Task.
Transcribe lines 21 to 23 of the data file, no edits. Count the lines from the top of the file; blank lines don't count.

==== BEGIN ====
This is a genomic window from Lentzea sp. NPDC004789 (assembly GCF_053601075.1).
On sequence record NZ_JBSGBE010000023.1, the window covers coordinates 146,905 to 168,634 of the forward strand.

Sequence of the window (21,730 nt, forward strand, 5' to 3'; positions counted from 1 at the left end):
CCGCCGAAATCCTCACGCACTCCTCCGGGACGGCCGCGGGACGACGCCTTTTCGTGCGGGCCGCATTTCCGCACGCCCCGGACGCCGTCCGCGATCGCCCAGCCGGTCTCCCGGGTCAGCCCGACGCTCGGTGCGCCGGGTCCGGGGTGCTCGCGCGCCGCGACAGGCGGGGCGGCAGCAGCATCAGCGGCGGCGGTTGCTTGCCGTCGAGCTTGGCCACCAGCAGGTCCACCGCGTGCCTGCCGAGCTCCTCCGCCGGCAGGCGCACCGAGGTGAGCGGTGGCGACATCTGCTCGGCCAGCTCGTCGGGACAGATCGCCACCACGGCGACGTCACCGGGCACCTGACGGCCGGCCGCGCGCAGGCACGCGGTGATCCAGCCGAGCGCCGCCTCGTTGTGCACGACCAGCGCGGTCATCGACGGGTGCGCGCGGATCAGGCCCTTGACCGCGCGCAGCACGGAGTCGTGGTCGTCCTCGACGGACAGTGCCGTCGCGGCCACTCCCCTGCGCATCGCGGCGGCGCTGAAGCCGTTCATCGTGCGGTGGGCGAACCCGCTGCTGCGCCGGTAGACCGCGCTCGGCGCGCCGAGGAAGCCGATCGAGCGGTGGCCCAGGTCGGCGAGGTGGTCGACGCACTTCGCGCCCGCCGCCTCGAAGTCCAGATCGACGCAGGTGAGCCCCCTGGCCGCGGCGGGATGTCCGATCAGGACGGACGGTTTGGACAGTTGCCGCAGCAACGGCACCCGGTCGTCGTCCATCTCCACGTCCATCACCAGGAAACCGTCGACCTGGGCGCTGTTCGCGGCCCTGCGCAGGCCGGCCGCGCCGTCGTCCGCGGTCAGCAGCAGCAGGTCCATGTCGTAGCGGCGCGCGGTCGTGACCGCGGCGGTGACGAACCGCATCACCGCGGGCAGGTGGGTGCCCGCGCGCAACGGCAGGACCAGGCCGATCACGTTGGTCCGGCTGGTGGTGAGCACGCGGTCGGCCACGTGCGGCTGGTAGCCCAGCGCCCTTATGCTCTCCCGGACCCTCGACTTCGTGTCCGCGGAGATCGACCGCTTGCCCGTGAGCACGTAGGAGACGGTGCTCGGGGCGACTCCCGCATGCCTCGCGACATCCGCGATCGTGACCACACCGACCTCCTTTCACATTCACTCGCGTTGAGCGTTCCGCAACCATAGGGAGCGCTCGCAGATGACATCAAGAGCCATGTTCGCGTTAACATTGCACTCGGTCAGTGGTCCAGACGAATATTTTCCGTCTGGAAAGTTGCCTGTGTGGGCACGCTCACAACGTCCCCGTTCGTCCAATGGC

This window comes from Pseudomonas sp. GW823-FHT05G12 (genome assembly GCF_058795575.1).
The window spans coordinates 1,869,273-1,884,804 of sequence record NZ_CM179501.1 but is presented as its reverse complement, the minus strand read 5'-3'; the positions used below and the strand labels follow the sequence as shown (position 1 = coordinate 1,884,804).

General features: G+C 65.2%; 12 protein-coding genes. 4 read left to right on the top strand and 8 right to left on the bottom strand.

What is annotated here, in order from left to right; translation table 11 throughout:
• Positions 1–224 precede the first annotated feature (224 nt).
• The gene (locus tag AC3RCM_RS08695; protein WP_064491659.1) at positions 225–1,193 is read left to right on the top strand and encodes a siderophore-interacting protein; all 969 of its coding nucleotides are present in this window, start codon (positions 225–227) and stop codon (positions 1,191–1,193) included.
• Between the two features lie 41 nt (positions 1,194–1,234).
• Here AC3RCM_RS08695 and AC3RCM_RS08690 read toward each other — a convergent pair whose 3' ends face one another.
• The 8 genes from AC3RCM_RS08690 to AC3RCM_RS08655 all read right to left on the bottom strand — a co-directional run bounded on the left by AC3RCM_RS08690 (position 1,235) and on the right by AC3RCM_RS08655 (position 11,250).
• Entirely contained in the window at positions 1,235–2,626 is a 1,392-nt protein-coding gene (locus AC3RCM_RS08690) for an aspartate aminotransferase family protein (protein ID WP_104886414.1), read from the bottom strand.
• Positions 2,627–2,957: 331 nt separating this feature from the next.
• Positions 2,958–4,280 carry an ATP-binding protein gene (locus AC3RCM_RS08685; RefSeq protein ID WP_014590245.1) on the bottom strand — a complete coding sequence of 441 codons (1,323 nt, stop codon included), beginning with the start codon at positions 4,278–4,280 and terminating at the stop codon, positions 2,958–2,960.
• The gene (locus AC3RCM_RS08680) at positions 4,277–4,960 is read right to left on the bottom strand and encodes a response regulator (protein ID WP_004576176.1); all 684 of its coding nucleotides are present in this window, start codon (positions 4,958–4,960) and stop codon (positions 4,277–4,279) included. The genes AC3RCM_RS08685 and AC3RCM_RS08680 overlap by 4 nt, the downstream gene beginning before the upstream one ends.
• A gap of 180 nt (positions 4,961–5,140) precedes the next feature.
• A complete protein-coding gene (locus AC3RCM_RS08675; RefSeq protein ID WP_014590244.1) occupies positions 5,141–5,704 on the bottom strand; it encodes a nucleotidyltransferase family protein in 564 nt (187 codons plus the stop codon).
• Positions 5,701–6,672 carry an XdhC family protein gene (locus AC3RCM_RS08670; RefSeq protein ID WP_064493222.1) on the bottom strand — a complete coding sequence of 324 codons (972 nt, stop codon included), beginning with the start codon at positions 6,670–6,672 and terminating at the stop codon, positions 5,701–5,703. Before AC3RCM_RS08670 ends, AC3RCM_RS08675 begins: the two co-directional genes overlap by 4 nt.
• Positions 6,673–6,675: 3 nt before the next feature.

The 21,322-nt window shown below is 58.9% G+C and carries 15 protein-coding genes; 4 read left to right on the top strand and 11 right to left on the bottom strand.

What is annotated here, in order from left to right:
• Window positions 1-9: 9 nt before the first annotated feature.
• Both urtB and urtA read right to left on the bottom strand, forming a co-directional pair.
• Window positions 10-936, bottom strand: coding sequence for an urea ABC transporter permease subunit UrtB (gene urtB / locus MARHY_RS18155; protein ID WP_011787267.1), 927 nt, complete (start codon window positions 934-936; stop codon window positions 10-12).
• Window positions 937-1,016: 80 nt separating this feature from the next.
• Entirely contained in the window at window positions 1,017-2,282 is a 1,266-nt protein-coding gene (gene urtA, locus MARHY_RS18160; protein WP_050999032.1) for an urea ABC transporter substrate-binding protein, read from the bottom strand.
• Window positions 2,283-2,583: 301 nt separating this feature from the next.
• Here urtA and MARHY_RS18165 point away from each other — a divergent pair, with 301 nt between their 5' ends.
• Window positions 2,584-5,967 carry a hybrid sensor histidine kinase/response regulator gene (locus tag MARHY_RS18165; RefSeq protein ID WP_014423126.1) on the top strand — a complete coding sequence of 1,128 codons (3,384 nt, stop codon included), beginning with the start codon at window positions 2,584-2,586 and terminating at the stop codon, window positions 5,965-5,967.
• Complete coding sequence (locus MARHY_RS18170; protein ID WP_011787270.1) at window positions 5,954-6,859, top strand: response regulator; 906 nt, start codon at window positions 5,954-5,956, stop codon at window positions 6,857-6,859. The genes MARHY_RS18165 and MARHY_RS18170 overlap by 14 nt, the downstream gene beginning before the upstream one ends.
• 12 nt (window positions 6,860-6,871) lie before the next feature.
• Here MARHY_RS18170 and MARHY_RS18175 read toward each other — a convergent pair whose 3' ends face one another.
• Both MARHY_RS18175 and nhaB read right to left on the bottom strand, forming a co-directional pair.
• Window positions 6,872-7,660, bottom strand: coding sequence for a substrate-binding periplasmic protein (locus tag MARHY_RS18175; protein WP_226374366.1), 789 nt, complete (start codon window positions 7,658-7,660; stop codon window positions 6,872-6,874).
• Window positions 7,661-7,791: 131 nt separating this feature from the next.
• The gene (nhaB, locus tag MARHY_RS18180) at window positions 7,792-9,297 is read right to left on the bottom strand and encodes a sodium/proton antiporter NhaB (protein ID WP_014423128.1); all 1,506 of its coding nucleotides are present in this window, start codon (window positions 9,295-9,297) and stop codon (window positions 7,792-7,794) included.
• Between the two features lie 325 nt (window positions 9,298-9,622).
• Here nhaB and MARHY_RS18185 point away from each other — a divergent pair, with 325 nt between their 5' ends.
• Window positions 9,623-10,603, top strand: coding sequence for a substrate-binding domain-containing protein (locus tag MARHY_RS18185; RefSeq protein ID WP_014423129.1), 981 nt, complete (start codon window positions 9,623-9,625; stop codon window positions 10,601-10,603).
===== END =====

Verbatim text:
• Positions 6,673–6,675: 3 nt before the next feature.

The 21,322-nt window shown below is 58.9% G+C and carries 15 protein-coding genes; 4 read left to right on the top strand and 11 right to left on the bottom strand.

What is annotated here, in order from left to right: